The public only gets to see a carefully curated version of the collections at natural history museums.
Hidden from view, there’s a second museum, sprawling in scope, full of character and occasionally gross.
No place is more hidden than the Whale Warehouse. Go inside in the first installment of AudioVision.
"This blue whale skull has been here since it got hit by a ship in 1985, and it’s still leaking.”
This. Is. Amazing.
You know, with the level to which we today appreciate whale and dolphin intelligence, with their capacity for language, socializing, and culture, it’s only appropriate that we study and archive them in great numbers. Think of the diversity that makes up the human species, the mosaic of forms, the spectrum of identities. Would we be happy knowing that someone classified us using only two or three samples?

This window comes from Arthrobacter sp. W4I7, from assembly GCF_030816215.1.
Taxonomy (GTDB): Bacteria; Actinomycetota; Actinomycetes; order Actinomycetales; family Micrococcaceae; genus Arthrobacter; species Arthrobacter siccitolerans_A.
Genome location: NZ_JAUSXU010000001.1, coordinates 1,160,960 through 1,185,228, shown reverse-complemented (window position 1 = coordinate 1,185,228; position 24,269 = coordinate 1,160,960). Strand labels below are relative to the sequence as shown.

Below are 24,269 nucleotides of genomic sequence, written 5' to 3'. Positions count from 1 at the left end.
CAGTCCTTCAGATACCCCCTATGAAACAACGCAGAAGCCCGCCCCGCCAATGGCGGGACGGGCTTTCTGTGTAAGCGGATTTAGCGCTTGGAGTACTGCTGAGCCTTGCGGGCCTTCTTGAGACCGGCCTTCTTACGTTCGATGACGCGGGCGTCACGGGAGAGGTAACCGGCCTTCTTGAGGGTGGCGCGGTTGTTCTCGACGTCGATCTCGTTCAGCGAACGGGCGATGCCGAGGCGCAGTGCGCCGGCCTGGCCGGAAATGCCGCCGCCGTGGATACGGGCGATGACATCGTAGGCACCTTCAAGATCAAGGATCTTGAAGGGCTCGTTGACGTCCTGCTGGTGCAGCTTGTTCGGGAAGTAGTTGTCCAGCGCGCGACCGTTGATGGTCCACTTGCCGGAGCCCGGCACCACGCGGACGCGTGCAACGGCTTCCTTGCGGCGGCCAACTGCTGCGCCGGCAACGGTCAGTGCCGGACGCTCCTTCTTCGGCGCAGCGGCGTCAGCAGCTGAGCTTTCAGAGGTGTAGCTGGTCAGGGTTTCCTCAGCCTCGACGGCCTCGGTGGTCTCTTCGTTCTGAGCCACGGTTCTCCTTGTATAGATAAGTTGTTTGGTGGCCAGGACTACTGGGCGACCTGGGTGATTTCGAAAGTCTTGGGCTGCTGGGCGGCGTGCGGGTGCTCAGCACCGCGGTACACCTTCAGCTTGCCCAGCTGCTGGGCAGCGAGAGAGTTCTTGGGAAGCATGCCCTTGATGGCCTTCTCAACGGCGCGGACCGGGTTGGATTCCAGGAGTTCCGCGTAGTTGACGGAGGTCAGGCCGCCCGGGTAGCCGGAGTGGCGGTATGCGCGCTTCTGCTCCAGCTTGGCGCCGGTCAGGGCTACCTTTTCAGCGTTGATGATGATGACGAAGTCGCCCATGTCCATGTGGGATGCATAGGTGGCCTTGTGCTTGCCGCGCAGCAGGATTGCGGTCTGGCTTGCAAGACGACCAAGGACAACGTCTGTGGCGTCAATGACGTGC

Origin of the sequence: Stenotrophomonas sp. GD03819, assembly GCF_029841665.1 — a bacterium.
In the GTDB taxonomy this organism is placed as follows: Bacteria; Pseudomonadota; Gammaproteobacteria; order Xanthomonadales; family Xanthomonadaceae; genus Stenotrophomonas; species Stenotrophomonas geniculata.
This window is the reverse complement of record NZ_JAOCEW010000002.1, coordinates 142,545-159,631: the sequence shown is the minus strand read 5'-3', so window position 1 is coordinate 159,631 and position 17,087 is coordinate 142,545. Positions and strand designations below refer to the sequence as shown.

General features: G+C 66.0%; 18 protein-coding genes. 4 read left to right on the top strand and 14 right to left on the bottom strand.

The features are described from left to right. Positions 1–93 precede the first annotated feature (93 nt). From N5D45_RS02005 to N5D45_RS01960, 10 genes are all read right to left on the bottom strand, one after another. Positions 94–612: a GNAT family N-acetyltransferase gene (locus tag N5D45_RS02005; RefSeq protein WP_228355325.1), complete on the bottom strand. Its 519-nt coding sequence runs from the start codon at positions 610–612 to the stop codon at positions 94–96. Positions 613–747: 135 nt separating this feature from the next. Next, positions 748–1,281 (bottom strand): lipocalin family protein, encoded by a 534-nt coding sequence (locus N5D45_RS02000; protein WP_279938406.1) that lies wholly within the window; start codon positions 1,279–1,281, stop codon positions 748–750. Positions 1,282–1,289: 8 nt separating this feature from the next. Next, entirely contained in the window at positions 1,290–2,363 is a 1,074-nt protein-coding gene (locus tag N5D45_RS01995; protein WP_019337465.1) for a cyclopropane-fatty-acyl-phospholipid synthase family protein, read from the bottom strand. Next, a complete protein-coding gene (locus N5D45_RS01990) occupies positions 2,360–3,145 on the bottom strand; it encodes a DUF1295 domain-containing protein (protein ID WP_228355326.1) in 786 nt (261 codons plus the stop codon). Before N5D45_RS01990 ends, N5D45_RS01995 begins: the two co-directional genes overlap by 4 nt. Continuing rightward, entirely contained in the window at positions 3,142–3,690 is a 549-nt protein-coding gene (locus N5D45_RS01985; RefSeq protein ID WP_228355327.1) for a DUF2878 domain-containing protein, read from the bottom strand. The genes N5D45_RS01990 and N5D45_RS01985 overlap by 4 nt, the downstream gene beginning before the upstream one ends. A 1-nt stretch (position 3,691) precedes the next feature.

I think not. Glad there are folks out there doing this work.
Very thankful I don’t have smell-o-vision, though.
This video does a good job about answering some FAQ’s about specimen collection, large mammal preparation, and other hows and whys of natural history museums!
Clearly it’s impossible to answer all questions or address every issues about specimen prep and natural history in one video, but that’s exactly why I’ve got an entire YouTube series devoted to this kind of amazingness.
I’d like to visit some place like this.
Horniman Museum Natural History Bioblitz
The Horniman Museum and Gardens is currently carrying out a review of its Natural History collection. Inspired by outdoor ‘Bioblitz' events, the project aims to review specimens from the collection in a series of short, concentrated bursts, with the help of expert reviewers.
With over 250,000 taxidermy, osteological and fluid-preserved specimens, mostly in storage, the team have got their work cut out!
The hope is that by learning more about what they have in the collection, the museum can make better decisions about how to use it, what to celebrate and what to share with the world.
Visit the museum website to find out more about the project, check out its blog, or read a fantastic blog post from Project Coordinator (and my colleague), Russell Dornan, to hear about the ‘blitzes’ that have already taken place.
Photos by Russell Dornan